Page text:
Hope for Anwar Ibrahim as Malaysian king remains firm on unity planjessie tan
Weariness began to set in among Malaysians on Wednesday (Nov 23) as the country’s post-election political impasse lingered, though there were positive signs for those backing reformist opposition Anwar Ibrahim as the next prime minister.
King Sultan Abdullah Sultan Ahmad Shah’s convening of a special meeting with the nation’s other hereditary sultans suggested a resolution was in sight and he was ready to seek their consensus to endorse a prime ministerial nominee.
Following meetings with Anwar and rival Muhyiddin Yassin on Tuesday, the king held talks the next morning with the leader of the Barisan Nasional bloc that could prove vital in ending the deadlock.
Both Anwar’s multi-ethnic Pakatan Harapan alliance and Muhyiddin’s conservative Malay-Muslim Perikatan Nasional bloc require the backing of some or all 30 Barisan Nasional MPs to gain a parliamentary majority and form the next government.
Barisan Nasional’s chief Ahmad Zahid Hamidi said after the meeting that Sultan Abdullah had “decreed” a unity government be formed.
Two sources independent of each other told This Week in Asia that Muhyiddin had flatly rejected the idea of a shared arrangement, while Anwar was amenable to the proposal floated by the king on Tuesday.
Barisan Nasional, which had been the de facto ruling alliance before the election, suffered heavy losses in Saturday’s vote and initially resolved to sit out of any coalition government on account of being “rejected” by the people.
Ahmad Zahid’s comments to the Malaysiakini news portal on Wednesday suggested this position had changed following his royal meeting.
“Tuanku’s decree was to form a unity government,” he told Malaysiakini, using the Malay term for His Majesty. When asked if Barisan Nasional would stand by its position not to back any other political coalition in forming the federal government, Ahmad Zahid replied: “That is not Tuanku’s order.”
Perikatan Nasional was not out of the picture, however. Some members of the bloc and Ahmad Zahid’s Barisan Nasional were seen entering St Regis Hotel in Kuala Lumpur for what local media termed as an “unofficial meeting”.
Ahmad Zahid was not there, though Barisan Nasional heavyweights Mohamad Hasan and caretaker prime minister Ismail Sabri Yaakob were seen entering the hotel.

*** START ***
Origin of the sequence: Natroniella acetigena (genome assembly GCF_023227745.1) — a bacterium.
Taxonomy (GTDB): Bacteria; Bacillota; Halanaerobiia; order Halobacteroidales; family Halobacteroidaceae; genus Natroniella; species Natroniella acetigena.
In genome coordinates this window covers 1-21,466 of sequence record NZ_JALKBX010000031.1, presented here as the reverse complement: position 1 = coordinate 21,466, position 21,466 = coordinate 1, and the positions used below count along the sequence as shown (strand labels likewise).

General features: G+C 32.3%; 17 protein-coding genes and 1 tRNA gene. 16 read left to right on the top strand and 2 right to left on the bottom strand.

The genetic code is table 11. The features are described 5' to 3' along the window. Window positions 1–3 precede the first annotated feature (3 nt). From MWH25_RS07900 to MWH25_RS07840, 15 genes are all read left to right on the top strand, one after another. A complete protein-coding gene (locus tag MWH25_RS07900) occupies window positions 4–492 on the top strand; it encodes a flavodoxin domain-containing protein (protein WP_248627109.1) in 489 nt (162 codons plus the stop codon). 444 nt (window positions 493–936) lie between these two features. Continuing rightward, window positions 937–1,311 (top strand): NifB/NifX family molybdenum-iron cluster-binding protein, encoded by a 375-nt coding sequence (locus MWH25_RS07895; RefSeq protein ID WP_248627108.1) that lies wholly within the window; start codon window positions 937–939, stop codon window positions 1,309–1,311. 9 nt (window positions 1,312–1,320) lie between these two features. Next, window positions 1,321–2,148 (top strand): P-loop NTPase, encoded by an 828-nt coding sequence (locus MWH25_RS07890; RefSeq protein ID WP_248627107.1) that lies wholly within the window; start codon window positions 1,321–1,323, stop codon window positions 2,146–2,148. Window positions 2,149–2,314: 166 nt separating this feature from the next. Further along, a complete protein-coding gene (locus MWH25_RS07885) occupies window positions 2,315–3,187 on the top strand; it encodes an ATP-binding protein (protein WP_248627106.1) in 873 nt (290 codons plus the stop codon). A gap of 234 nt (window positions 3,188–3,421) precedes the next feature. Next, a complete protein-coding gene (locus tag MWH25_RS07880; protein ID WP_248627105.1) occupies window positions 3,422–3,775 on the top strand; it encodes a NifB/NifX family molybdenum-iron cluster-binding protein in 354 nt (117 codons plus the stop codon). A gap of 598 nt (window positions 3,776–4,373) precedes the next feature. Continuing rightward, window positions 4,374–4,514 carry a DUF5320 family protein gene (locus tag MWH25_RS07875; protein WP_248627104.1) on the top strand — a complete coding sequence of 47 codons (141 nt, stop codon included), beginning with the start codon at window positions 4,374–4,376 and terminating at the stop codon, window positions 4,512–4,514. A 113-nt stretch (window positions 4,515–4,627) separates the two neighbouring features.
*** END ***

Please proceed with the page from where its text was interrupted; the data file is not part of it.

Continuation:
Malaysian social media users meanwhile have lamented the absence of a new prime minister four days after the polls, while many shared memes lampooning the country’s seemingly unending situation of political musical chairs.
Amid a proliferation of racial vitriol by some commenters opposed to Anwar and his multiracial bloc, others shared anecdotes and pictures of their kinship with those of other ethnicities using the hashtag “#kitakawan” (we are friends).
Observers have suggested that Muhyiddin’s Perikatan Nasional, which includes the hardline Islamist PAS, had emerged as a potent force in part because of its use of rhetoric that Malay-Muslim rights would be eroded if the multiracial Pakatan Harapan alliance came to power. Minority groups make up 40 per cent of the country’s 32 million people.
Attention will next turn to the special meeting of the Sultans on Thursday. A statement from the National Palace said the meeting was “meant for His Majesty to obtain the views of the other Malay rulers, to allow him to make a decision for the sake of the interest and well-being of the country and rakyat“.
This is not the first time Sultan Abdullah and his fellow royals have been thrust into a troubleshooting role in the country’s often tumultuous politics.
In 2020, when the government of veteran leader Mahathir Mohamad collapsed, Sultan Abdullah chose Muhyiddin as premier after interviewing all 222 lawmakers to decide who had majority support. When Muhyiddin’s bloc also fell, the king chose the current caretaker prime minister, Ismail Sabri.
Under the constitution, Malaysia’s king has powers to appoint as prime minister the MP who in his judgment would be likely to command the confidence of most of parliament.
The role of king, or Yang di-Pertuan Agong, is rotated among the heads of the country’s nine royal households for five-year terms. The media-friendly Sultan Abdullah, 63, is the head of the royal household of Pahang in central Peninsular Malaysia.